Civil Partnerships, Marriages and Deaths (Registration etc.) Bill

Part of the debate – in the House of Commons at 10:48 am on 2nd February 2018.

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Photo of Sharon Hodgson Sharon Hodgson Shadow Minister (Public Health) 10:48 am, 2nd February 2018

Thank you so much. I appreciate all the support that everyone is giving me to help me to get through this moment.

As I was saying, Lucy was three to four days short of the 24-week legal age required to be considered eligible for a death certificate. I was horrified and further traumatised when I then saw it entered in my records as a miscarriage. Because she was pre-24 weeks, she did not even get the dignity of being classed as a stillbirth, although that is what I always say she was, if and when I do talk about this tragedy—which is not very often, as Members can tell.

We went on to have a lovely blessing, given by the amazing hospital chaplain in the private room to which I was moved after she was born. We named her Lucy during the blessing and spent a number of hours with her before she was taken to the chapel of rest. Twenty years ago, the Queen Elizabeth Hospital in Gateshead did not have any cold cots—I sincerely hope it does now; I will try to find out—so we could not spend the night with her, even though I was kept in overnight, heavily sedated.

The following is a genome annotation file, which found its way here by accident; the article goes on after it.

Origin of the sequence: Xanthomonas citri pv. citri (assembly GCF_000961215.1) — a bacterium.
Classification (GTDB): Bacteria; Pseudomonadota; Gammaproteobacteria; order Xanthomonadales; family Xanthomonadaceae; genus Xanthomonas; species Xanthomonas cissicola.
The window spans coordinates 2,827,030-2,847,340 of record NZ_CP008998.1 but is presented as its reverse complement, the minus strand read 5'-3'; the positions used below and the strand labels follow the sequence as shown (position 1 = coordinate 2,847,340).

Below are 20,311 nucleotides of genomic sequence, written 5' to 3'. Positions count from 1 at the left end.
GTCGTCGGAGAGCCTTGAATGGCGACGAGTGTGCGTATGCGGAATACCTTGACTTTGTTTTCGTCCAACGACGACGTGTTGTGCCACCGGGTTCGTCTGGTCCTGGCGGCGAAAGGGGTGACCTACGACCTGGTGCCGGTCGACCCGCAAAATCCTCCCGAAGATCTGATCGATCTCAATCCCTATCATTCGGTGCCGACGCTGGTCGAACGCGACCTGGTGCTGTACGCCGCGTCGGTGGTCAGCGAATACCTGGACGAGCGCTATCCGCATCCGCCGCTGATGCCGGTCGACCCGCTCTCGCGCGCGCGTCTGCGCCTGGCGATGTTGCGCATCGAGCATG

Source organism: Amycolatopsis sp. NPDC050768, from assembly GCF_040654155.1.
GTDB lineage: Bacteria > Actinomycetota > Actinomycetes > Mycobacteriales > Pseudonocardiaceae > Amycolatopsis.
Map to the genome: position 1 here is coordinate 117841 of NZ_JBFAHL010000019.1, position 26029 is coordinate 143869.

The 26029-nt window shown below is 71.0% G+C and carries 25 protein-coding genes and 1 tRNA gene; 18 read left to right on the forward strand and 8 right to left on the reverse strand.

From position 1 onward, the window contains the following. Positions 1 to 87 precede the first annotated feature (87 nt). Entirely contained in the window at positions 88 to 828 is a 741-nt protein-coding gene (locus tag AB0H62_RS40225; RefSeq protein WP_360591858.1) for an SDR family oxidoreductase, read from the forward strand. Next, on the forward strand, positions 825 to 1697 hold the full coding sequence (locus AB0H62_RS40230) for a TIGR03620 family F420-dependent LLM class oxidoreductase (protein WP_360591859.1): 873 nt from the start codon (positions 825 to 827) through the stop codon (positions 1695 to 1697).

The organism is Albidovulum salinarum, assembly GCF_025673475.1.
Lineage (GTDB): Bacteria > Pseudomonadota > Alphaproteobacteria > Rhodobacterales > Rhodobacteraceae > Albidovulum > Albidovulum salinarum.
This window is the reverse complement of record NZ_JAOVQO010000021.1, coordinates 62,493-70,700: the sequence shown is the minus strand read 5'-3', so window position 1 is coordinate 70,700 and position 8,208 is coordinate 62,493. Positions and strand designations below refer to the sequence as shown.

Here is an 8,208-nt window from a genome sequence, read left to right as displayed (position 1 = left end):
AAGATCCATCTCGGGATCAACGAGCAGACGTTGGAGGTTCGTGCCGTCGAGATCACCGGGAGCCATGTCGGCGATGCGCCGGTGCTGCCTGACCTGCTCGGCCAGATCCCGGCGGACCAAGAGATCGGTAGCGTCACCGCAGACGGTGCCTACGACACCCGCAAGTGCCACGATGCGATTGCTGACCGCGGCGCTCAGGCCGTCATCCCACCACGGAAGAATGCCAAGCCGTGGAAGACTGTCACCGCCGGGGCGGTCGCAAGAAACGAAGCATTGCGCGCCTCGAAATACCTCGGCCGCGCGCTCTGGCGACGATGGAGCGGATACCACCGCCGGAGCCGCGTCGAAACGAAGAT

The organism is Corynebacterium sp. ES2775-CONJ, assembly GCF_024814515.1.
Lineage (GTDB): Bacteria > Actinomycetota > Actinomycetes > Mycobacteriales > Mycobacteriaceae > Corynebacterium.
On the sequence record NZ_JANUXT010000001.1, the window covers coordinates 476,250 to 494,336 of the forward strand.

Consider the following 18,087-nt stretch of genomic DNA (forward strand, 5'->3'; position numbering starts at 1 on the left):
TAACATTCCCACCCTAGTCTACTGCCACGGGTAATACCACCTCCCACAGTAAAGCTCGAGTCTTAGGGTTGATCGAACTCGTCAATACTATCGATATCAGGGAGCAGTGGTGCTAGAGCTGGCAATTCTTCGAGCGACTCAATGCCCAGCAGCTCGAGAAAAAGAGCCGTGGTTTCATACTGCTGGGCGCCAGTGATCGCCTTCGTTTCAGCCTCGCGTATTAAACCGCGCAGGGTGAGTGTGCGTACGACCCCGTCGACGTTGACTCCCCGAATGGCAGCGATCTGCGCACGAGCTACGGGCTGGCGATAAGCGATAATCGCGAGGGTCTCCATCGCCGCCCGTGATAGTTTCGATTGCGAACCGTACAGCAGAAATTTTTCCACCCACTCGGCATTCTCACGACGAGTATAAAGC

We had a very small family funeral service. My children were two and three and a half at the time, so they were not even there, just our parents. The service was organised by the chaplain and the Co-Op, which funded and organised everything. That was such a touching thing to do, although I know that is not always the case—my hon. Friend Carolyn Harris campaigns on that very topic, and I support her in that. Lucy was buried in a tiny white coffin in the same grave as my nana and granddad.

I tell the House all that to highlight that to the chaplain, to the Co-Op funeral service and to us, her family, she existed. She was a baby who sadly was born dead. Her heart was beating throughout my labour, up until just minutes before she was born. She just could not make the final push into this world. Because of that, and because of a matter of a few days, she does not officially exist in any records, other than in our memories and our family records. Even the entry on the deeds for the grave is my name, as if I, or in this case a bit of me, was buried there. Her name is not on the deed for the burial plot because although buried there, she did not exist. I hope that Members can appreciate and understand how hard this was to deal with and to understand at the time, when I was dealing with what was, and still is, the worst thing I have ever had to experience in all my life.

There must be a way to square the circle in cases such as this, with the whole 24-weeks viability argument. Babies born too soon and before 24 weeks now survive in much greater numbers than ever before. To my great delight, I have met some of them at events in Parliament and it is amazing—each one is a miracle. Surely there is a way to recognise the 22-week or 23-week babies who did not quite make it to their first breath. That is why I welcome wholeheartedly what the hon. Member for East Worthing and Shoreham is trying to do with this Bill. I hope that the Government will look favourably on it.